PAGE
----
Featured Research

from universities, journals, and other organizations

Link Between Esophageal Cancer And Soft Drinks Debunked By Researchers At Yale

Date:
January 4, 2006
Source:
Yale University
Summary:
Carbonated soft drink consumption was previously suggested to be linked to the 350 percent increase of adenocarcinoma of the esophagus since the mid-1970s, but researchers at Yale School of Medicine report that the link is unfounded and that there may, in fact, be a decreased risk of this cancer for diet soda drinkers.

Carbonated soft drink consumption was previously suggested to be linked to the 350 percent increase of adenocarcinoma of the esophagus since the mid-1970s, but researchers at Yale School of Medicine report that the link is unfounded and that there may, in fact, be a decreased risk of this cancer for diet soda drinkers.

Related Articles


The researchers warn that diet soft drink consumers might differ from other groups because they may engage in other unmeasured healthy behaviors. The study is published in the January 4 issue of Journal of the National Cancer Institute (JNCI).

It was hypothesized by others that carbonated soft drinks might have contributed to the development of adenocarcinoma of the esophagus. The theory was based on factors including similar time trends; acidic carbonated soft drinks causing gastric distension that might affect the lower esophagus; and association of carbonated soft drinks with heartburn at night, a known risk factor for esophageal adenocarcinoma.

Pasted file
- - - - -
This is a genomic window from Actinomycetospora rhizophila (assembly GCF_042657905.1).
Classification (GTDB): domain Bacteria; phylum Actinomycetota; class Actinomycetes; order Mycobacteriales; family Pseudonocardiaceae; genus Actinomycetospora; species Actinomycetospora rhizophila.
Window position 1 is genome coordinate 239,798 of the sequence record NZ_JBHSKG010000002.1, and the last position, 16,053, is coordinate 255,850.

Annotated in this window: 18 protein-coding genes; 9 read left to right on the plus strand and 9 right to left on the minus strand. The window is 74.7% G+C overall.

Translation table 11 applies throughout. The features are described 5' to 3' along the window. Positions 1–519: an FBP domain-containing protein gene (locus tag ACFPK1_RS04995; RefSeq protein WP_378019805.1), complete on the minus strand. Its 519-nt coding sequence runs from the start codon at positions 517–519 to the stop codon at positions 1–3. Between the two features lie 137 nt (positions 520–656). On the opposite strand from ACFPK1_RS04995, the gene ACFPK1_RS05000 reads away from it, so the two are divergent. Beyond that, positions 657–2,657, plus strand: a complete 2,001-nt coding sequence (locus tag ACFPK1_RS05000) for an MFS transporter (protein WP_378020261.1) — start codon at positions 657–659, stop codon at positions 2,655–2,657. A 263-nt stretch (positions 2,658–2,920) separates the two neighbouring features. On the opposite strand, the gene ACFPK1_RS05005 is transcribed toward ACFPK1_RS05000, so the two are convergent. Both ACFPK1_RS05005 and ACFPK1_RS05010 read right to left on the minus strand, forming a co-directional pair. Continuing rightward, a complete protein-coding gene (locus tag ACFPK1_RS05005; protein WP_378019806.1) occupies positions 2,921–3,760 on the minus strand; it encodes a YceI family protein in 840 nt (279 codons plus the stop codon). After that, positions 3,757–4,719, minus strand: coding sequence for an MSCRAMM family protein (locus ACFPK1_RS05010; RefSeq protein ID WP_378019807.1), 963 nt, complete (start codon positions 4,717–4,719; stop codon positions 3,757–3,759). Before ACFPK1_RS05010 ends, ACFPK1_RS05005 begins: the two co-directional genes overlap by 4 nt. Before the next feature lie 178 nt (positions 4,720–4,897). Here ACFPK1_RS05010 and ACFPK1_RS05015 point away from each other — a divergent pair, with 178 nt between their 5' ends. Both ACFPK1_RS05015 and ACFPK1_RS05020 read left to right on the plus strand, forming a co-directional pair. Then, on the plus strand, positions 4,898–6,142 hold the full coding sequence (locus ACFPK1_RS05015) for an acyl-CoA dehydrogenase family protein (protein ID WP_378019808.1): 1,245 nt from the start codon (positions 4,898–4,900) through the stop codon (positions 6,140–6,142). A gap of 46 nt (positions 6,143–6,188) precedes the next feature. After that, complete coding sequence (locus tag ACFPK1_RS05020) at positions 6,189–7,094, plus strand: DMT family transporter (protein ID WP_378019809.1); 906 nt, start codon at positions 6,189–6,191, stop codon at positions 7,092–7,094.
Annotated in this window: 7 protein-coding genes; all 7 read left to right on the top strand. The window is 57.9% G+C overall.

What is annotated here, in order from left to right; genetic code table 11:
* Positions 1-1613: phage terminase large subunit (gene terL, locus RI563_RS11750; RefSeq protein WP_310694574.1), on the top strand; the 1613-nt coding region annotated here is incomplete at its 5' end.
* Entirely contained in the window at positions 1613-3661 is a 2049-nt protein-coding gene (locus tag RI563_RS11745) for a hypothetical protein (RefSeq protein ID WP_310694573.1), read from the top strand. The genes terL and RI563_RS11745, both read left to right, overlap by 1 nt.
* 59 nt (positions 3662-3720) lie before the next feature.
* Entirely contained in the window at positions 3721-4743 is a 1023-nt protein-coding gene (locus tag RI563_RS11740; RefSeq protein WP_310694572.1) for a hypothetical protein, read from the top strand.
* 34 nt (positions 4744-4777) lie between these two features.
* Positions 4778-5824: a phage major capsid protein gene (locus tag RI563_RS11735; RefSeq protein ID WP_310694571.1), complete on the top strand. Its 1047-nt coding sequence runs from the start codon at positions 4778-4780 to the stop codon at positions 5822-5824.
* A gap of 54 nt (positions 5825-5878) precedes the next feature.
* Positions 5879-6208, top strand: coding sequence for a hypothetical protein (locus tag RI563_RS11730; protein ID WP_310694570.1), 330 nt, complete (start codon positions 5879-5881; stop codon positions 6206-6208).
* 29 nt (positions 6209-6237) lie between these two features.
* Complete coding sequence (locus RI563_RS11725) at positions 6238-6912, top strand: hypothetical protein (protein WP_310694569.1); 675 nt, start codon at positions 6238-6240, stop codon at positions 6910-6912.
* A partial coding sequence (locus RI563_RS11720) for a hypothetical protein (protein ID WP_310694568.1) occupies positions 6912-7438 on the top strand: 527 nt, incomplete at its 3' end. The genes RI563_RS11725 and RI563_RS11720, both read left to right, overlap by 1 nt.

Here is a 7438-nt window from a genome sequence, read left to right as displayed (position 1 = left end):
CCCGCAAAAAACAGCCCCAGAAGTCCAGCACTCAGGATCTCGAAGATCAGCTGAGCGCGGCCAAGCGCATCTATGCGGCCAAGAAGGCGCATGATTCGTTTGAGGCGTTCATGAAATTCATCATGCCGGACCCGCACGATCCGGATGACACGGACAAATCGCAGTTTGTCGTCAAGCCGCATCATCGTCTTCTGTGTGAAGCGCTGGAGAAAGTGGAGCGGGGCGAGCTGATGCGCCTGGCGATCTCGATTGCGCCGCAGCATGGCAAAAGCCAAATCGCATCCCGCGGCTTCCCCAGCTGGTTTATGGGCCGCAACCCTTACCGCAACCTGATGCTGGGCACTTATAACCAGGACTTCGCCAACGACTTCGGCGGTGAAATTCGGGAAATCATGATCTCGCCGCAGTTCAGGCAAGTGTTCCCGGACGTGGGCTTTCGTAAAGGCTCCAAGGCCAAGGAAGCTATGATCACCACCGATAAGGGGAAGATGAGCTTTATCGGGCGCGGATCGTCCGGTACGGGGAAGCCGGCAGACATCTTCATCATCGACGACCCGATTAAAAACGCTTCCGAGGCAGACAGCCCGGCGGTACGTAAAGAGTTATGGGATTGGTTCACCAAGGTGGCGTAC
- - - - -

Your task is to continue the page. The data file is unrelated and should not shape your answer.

"The theory that soft drinks could be causing this cancer was picked up by the media and widely disseminated," said lead author of the Yale study Susan Mayne, professor in the Department of Epidemiology and Public Health at Yale School of Medicine and associate director of the Yale Cancer Center. "However, there was no direct evidence to bear on this hypothesis, until we initiated our analysis."

Potential causes of esophageal adenocarcinoma were identified by Mayne and her colleagues in a previously completed population-based, multi-center study of 1,095 cancer patients and 687 control subjects. As part of that study, they conducted a full dietary interview and had access to available data on consumption of both regular and diet soft drinks.

"Our team analyzed that data as the first direct test of the hypothesis that soft drinks might have contributed to the increase in this cancer," said Mayne. "We found that contrary to the hypothesis put forth by other researchers, carbonated soft drink consumption was inversely associated with esophageal adenocarcinoma risk, mainly attributable to diet soda, and that high intake did not increase risk of any esophageal or gastric cancer subtype in men or women."

Other Yale authors on the study included Harvey Risch, principal investigator of the grant that supported the work, Robert Dubrow, and Mayne's former student, Lauren Borchardt. Authors from other centers included Wong-Ho Chow, Marilie D. Gammon, Thomas L. Vaughan, Janet B. Schoenberg, Janet L. Stanford, A. Brian West, Heidi Rotterdam, William J. Blot and Joseph F. Fraumeni, Jr.

###

The study was funded by the National Cancer Institute, and utilized the Rapid Case Ascertainment Shared Resource at the Yale Cancer Center.

Citation: JNCI, Vol. 98: No. 1, (January 4, 2006)


Story Source: